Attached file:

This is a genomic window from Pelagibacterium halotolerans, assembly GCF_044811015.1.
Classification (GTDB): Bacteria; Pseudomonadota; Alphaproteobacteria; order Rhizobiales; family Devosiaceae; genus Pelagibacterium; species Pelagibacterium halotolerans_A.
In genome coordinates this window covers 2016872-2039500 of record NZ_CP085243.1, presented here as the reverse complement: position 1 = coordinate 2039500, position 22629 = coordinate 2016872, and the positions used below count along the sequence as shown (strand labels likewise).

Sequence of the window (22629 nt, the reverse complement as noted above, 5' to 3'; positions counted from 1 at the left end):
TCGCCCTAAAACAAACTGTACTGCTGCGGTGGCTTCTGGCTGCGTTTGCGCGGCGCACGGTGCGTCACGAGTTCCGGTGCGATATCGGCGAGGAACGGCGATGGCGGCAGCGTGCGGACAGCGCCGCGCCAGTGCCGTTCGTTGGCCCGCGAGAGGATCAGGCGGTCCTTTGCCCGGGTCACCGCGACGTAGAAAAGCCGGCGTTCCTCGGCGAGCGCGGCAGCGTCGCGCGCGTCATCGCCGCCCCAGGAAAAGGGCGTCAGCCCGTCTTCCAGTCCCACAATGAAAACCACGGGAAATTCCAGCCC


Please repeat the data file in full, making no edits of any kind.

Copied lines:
This is a genomic window from Pelagibacterium halotolerans, assembly GCF_044811015.1.
Classification (GTDB): Bacteria; Pseudomonadota; Alphaproteobacteria; order Rhizobiales; family Devosiaceae; genus Pelagibacterium; species Pelagibacterium halotolerans_A.
In genome coordinates this window covers 2016872-2039500 of record NZ_CP085243.1, presented here as the reverse complement: position 1 = coordinate 2039500, position 22629 = coordinate 2016872, and the positions used below count along the sequence as shown (strand labels likewise).

Sequence of the window (22629 nt, the reverse complement as noted above, 5' to 3'; positions counted from 1 at the left end):
TCGCCCTAAAACAAACTGTACTGCTGCGGTGGCTTCTGGCTGCGTTTGCGCGGCGCACGGTGCGTCACGAGTTCCGGTGCGATATCGGCGAGGAACGGCGATGGCGGCAGCGTGCGGACAGCGCCGCGCCAGTGCCGTTCGTTGGCCCGCGAGAGGATCAGGCGGTCCTTTGCCCGGGTCACCGCGACGTAGAAAAGCCGGCGTTCCTCGGCGAGCGCGGCAGCGTCGCGCGCGTCATCGCCGCCCCAGGAAAAGGGCGTCAGCCCGTCTTCCAGTCCCACAATGAAAACCACGGGAAATTCCAGCCC